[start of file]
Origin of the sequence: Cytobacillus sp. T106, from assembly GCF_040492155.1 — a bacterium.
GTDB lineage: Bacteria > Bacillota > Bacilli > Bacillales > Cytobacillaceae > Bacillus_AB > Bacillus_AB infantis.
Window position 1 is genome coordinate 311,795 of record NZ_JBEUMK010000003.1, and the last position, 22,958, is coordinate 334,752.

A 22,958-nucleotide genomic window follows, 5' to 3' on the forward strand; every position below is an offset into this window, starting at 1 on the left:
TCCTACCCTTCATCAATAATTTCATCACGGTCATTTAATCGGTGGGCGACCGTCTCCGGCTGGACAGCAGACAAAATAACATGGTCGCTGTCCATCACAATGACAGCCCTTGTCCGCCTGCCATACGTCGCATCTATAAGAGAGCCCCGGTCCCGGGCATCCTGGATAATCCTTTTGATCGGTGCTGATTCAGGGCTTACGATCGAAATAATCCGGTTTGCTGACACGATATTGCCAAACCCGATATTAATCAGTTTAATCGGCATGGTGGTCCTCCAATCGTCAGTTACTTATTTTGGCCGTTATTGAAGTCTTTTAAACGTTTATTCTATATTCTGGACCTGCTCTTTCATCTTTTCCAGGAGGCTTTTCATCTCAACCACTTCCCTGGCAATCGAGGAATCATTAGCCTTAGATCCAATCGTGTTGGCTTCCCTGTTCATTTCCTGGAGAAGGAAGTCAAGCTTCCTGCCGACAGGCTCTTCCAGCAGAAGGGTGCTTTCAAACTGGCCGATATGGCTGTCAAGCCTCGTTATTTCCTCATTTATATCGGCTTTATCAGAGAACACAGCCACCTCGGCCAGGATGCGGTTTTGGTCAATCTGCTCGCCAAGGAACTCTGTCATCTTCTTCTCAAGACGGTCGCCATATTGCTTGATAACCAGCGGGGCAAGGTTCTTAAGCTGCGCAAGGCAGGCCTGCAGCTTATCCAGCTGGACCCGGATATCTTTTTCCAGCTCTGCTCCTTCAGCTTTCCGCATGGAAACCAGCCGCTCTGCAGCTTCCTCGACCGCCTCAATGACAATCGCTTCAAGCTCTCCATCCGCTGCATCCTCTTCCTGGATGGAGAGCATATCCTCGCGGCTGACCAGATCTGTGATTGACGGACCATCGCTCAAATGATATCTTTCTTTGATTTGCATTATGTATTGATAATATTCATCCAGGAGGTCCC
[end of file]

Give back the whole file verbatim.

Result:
Origin of the sequence: Cytobacillus sp. T106, from assembly GCF_040492155.1 — a bacterium.
GTDB lineage: Bacteria > Bacillota > Bacilli > Bacillales > Cytobacillaceae > Bacillus_AB > Bacillus_AB infantis.
Window position 1 is genome coordinate 311,795 of record NZ_JBEUMK010000003.1, and the last position, 22,958, is coordinate 334,752.

A 22,958-nucleotide genomic window follows, 5' to 3' on the forward strand; every position below is an offset into this window, starting at 1 on the left:
TCCTACCCTTCATCAATAATTTCATCACGGTCATTTAATCGGTGGGCGACCGTCTCCGGCTGGACAGCAGACAAAATAACATGGTCGCTGTCCATCACAATGACAGCCCTTGTCCGCCTGCCATACGTCGCATCTATAAGAGAGCCCCGGTCCCGGGCATCCTGGATAATCCTTTTGATCGGTGCTGATTCAGGGCTTACGATCGAAATAATCCGGTTTGCTGACACGATATTGCCAAACCCGATATTAATCAGTTTAATCGGCATGGTGGTCCTCCAATCGTCAGTTACTTATTTTGGCCGTTATTGAAGTCTTTTAAACGTTTATTCTATATTCTGGACCTGCTCTTTCATCTTTTCCAGGAGGCTTTTCATCTCAACCACTTCCCTGGCAATCGAGGAATCATTAGCCTTAGATCCAATCGTGTTGGCTTCCCTGTTCATTTCCTGGAGAAGGAAGTCAAGCTTCCTGCCGACAGGCTCTTCCAGCAGAAGGGTGCTTTCAAACTGGCCGATATGGCTGTCAAGCCTCGTTATTTCCTCATTTATATCGGCTTTATCAGAGAACACAGCCACCTCGGCCAGGATGCGGTTTTGGTCAATCTGCTCGCCAAGGAACTCTGTCATCTTCTTCTCAAGACGGTCGCCATATTGCTTGATAACCAGCGGGGCAAGGTTCTTAAGCTGCGCAAGGCAGGCCTGCAGCTTATCCAGCTGGACCCGGATATCTTTTTCCAGCTCTGCTCCTTCAGCTTTCCGCATGGAAACCAGCCGCTCTGCAGCTTCCTCGACCGCCTCAATGACAATCGCTTCAAGCTCTCCATCCGCTGCATCCTCTTCCTGGATGGAGAGCATATCCTCGCGGCTGACCAGATCTGTGATTGACGGACCATCGCTCAAATGATATCTTTCTTTGATTTGCATTATGTATTGATAATATTCATCCAGGAGGTCCC